The complete lives of camp people : colonialism, fascism, concentrated modernity (Book, 2020) [University of Maryland, College Park]
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The complete lives of camp people : colonialism, fascism, concentrated modernity

Author: Rudolf Mrázek
Publisher: Durham ; London : Duke University Press, 2020.
Series: Theory in forms
Edition/Format:   Print book : EnglishView all editions and formats
Summary:
The complete lives of camp people brings together a study of the infamous Dutch colonial camp for political prisoners, Boven Digoel, located in an isolated part of New Guinea, with a consideration of the Nazi work camp Theresienstadt. Through a focus on the minutiae of daily life in these camps, Rudolf Mrázek shows how the world of the twentieth century became the world of the camps. The project isn't comparative,  Read more...
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Details

Document Type: Book
All Authors / Contributors: Rudolf Mrázek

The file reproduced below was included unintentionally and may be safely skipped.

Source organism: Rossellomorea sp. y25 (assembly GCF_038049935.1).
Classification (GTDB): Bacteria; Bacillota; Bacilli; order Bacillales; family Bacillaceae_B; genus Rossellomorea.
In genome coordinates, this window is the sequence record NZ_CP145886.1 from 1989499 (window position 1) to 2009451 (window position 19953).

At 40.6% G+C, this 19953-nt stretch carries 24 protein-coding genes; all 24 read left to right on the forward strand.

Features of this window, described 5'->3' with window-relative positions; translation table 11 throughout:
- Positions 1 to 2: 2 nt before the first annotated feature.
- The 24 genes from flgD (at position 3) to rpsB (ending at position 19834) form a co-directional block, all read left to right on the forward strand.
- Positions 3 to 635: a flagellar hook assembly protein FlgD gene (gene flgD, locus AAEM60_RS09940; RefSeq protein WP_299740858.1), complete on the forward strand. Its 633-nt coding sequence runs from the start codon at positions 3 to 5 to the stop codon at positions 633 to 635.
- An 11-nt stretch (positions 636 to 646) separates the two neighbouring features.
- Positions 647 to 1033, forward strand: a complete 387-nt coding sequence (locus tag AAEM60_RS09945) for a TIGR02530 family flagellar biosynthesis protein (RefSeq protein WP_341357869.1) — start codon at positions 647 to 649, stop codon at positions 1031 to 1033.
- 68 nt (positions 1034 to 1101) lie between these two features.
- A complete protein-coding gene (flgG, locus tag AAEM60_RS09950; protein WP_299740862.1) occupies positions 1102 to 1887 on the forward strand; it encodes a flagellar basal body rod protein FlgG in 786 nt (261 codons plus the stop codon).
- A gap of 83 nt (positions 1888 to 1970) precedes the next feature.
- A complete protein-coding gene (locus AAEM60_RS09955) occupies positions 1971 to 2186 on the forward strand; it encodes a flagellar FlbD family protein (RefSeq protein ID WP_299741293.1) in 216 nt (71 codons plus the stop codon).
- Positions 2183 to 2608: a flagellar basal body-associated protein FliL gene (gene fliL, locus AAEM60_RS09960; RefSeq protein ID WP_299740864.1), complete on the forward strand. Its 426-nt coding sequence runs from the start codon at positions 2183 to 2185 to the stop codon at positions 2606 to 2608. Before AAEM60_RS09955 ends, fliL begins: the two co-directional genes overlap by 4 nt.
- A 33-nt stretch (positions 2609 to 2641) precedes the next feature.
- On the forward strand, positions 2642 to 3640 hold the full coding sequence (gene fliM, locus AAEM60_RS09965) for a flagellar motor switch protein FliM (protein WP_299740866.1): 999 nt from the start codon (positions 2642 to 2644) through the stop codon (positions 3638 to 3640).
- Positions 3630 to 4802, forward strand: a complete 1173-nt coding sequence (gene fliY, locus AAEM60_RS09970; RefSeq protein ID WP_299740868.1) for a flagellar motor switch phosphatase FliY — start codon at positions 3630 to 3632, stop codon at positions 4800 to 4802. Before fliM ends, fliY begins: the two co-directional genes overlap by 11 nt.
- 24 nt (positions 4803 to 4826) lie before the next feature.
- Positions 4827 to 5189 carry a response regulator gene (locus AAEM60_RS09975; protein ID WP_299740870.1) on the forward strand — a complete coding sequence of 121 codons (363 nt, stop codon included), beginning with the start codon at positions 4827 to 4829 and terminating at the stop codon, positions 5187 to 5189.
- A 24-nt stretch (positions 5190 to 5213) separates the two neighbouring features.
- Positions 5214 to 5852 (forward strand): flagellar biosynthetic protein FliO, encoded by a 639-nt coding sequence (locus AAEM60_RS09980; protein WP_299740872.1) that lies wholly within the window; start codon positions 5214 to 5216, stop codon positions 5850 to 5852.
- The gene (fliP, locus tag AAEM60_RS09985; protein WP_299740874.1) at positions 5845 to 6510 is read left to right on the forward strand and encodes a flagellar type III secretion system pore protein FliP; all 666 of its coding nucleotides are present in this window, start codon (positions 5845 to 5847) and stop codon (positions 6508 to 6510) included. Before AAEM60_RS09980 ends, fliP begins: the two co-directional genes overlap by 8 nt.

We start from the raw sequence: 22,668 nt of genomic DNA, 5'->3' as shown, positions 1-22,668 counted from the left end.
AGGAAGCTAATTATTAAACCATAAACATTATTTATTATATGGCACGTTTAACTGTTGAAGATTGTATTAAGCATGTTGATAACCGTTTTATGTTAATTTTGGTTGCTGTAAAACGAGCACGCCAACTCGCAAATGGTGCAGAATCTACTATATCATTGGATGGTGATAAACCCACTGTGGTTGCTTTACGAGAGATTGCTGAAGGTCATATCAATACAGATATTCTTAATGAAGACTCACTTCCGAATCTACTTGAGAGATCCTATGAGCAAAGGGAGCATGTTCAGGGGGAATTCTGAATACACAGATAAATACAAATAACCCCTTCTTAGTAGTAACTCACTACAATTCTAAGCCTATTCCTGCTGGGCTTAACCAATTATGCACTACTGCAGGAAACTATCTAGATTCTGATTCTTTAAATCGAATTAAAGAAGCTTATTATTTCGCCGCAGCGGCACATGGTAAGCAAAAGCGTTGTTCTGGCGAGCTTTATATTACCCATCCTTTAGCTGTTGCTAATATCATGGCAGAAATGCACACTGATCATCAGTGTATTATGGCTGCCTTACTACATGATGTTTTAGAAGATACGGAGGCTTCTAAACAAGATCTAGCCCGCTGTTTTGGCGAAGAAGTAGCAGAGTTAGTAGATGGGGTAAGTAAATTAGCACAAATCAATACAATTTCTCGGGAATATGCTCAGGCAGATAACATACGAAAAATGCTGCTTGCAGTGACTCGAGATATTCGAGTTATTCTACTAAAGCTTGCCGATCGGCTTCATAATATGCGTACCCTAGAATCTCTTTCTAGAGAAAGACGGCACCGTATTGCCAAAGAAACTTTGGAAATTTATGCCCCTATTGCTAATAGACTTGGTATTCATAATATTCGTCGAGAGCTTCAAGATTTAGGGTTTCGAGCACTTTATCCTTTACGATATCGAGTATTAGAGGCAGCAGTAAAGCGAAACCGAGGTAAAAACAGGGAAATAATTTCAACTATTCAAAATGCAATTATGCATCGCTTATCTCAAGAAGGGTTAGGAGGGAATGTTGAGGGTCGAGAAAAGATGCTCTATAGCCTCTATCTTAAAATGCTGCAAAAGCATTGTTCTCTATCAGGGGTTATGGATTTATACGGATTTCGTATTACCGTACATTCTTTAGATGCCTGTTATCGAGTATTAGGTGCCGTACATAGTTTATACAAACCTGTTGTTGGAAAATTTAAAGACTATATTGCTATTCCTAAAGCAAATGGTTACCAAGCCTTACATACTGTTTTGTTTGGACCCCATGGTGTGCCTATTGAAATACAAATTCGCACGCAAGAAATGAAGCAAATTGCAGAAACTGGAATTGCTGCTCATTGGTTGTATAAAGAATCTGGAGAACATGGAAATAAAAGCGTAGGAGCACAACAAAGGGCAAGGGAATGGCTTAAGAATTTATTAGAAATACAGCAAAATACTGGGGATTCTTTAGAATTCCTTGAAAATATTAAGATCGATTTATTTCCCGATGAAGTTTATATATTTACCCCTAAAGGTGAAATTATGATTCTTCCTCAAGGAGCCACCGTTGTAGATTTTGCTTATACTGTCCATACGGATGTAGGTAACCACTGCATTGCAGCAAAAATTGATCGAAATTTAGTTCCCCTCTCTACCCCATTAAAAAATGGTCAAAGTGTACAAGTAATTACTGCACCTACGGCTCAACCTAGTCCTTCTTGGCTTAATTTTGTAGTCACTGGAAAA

ISBN: 9781478005773 1478005777 9781478006671 1478006676
OCLC Number: 1267966467
Description: 485 str. : ilustr. ; 23 cm
Series Title: Theory in forms
Responsibility: Rudolf Mrázek.

Abstract:

The complete lives of camp people brings together a study of the infamous Dutch colonial camp for political prisoners, Boven Digoel, located in an isolated part of New Guinea, with a consideration of the Nazi work camp Theresienstadt. Through a focus on the minutiae of daily life in these camps, Rudolf Mrázek shows how the world of the twentieth century became the world of the camps. The project isn't comparative, nor is it an attempt to explain the specific structure or nature of these camps; rather, Mrázek focuses on the lives that were lived in Boven Digoel and Theresienstadt, elaborating in detail the events of life that were made modern through the form of a twentieth-century camp. While both were places of unspeakable violence, neither was officially a "death camp." In fact, Mrázek argues, not only did life continue in these camps, it became concentrated, reduced, and intensified. Through juxtapositions of interviews with survivors and their descendants, written recollections, archival accounts, ephemera, and media representations, Mrázek is able to provide incredibly detailed accounts of how the banalities of life as we continue to know it--newspapers, haircuts, concert tickets, neighborhoods--were reproduced in the two camps.
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